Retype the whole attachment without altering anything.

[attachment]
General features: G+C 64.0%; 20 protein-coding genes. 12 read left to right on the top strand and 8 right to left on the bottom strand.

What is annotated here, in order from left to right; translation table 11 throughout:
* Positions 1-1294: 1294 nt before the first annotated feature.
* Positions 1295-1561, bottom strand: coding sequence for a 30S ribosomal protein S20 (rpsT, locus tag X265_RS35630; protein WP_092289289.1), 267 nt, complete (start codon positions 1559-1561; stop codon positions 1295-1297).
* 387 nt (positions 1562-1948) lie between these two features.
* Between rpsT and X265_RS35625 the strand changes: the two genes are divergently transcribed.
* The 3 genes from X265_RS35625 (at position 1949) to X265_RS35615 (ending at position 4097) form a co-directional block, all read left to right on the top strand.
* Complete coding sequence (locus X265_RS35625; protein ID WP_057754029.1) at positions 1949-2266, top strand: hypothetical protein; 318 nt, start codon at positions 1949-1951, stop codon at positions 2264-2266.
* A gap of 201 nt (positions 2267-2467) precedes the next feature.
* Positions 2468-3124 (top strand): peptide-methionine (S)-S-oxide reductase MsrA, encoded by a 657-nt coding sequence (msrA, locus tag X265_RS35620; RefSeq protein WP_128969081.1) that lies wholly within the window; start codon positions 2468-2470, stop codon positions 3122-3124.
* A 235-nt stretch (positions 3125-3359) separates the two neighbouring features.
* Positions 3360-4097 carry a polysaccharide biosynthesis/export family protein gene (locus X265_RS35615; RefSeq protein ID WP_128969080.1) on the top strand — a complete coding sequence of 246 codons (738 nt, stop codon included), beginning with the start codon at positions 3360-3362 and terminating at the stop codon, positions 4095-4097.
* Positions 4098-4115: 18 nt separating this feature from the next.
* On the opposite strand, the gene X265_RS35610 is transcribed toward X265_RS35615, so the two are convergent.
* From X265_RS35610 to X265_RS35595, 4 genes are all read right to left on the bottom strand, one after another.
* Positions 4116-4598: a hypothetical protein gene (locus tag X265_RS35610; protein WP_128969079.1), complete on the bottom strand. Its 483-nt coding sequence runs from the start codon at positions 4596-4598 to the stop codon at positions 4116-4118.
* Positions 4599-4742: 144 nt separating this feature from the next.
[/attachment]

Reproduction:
General features: G+C 64.0%; 20 protein-coding genes. 12 read left to right on the top strand and 8 right to left on the bottom strand.

What is annotated here, in order from left to right; translation table 11 throughout:
* Positions 1-1294: 1294 nt before the first annotated feature.
* Positions 1295-1561, bottom strand: coding sequence for a 30S ribosomal protein S20 (rpsT, locus tag X265_RS35630; protein WP_092289289.1), 267 nt, complete (start codon positions 1559-1561; stop codon positions 1295-1297).
* 387 nt (positions 1562-1948) lie between these two features.
* Between rpsT and X265_RS35625 the strand changes: the two genes are divergently transcribed.
* The 3 genes from X265_RS35625 (at position 1949) to X265_RS35615 (ending at position 4097) form a co-directional block, all read left to right on the top strand.
* Complete coding sequence (locus X265_RS35625; protein ID WP_057754029.1) at positions 1949-2266, top strand: hypothetical protein; 318 nt, start codon at positions 1949-1951, stop codon at positions 2264-2266.
* A gap of 201 nt (positions 2267-2467) precedes the next feature.
* Positions 2468-3124 (top strand): peptide-methionine (S)-S-oxide reductase MsrA, encoded by a 657-nt coding sequence (msrA, locus tag X265_RS35620; RefSeq protein WP_128969081.1) that lies wholly within the window; start codon positions 2468-2470, stop codon positions 3122-3124.
* A 235-nt stretch (positions 3125-3359) separates the two neighbouring features.
* Positions 3360-4097 carry a polysaccharide biosynthesis/export family protein gene (locus X265_RS35615; RefSeq protein ID WP_128969080.1) on the top strand — a complete coding sequence of 246 codons (738 nt, stop codon included), beginning with the start codon at positions 3360-3362 and terminating at the stop codon, positions 4095-4097.
* Positions 4098-4115: 18 nt separating this feature from the next.
* On the opposite strand, the gene X265_RS35610 is transcribed toward X265_RS35615, so the two are convergent.
* From X265_RS35610 to X265_RS35595, 4 genes are all read right to left on the bottom strand, one after another.
* Positions 4116-4598: a hypothetical protein gene (locus tag X265_RS35610; protein WP_128969079.1), complete on the bottom strand. Its 483-nt coding sequence runs from the start codon at positions 4596-4598 to the stop codon at positions 4116-4118.
* Positions 4599-4742: 144 nt separating this feature from the next.